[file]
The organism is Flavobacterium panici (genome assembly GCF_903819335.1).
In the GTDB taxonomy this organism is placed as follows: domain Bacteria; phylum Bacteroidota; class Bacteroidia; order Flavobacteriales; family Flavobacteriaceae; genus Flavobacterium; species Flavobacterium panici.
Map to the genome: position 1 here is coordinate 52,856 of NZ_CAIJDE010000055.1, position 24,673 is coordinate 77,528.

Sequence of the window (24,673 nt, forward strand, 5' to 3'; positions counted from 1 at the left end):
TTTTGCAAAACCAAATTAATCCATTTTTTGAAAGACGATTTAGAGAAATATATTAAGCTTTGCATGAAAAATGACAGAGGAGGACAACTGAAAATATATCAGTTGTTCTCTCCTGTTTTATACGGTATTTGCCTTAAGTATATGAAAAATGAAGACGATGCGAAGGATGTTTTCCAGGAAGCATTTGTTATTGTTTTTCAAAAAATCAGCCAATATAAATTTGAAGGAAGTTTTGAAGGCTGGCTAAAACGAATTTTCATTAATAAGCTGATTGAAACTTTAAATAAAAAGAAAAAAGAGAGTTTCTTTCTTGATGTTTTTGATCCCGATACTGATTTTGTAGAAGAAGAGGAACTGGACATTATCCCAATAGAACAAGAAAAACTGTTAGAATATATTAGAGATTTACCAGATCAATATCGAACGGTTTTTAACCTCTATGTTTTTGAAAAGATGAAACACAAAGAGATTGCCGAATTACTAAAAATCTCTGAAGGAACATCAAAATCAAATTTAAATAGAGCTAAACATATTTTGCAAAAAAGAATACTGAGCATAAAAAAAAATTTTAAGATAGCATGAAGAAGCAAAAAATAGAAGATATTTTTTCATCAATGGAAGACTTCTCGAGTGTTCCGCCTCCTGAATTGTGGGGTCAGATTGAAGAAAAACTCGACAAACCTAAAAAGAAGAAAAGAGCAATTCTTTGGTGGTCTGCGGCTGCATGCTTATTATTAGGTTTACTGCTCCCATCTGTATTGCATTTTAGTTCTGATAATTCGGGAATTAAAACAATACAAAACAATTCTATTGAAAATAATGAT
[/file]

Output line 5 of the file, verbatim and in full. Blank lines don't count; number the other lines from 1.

TTTTGCAAAACCAAATTAATCCATTTTTTGAAAGACGATTTAGAGAAATATATTAAGCTTTGCATGAAAAATGACAGAGGAGGACAACTGAAAATATATCAGTTGTTCTCTCCTGTTTTATACGGTATTTGCCTTAAGTATATGAAAAATGAAGACGATGCGAAGGATGTTTTCCAGGAAGCATTTGTTATTGTTTTTCAAAAAATCAGCCAATATAAATTTGAAGGAAGTTTTGAAGGCTGGCTAAAACGAATTTTCATTAATAAGCTGATTGAAACTTTAAATAAAAAGAAAAAAGAGAGTTTCTTTCTTGATGTTTTTGATCCCGATACTGATTTTGTAGAAGAAGAGGAACTGGACATTATCCCAATAGAACAAGAAAAACTGTTAGAATATATTAGAGATTTACCAGATCAATATCGAACGGTTTTTAACCTCTATGTTTTTGAAAAGATGAAACACAAAGAGATTGCCGAATTACTAAAAATCTCTGAAGGAACATCAAAATCAAATTTAAATAGAGCTAAACATATTTTGCAAAAAAGAATACTGAGCATAAAAAAAAATTTTAAGATAGCATGAAGAAGCAAAAAATAGAAGATATTTTTTCATCAATGGAAGACTTCTCGAGTGTTCCGCCTCCTGAATTGTGGGGTCAGATTGAAGAAAAACTCGACAAACCTAAAAAGAAGAAAAGAGCAATTCTTTGGTGGTCTGCGGCTGCATGCTTATTATTAGGTTTACTGCTCCCATCTGTATTGCATTTTAGTTCTGATAATTCGGGAATTAAAACAATACAAAACAATTCTATTGAAAATAATGAT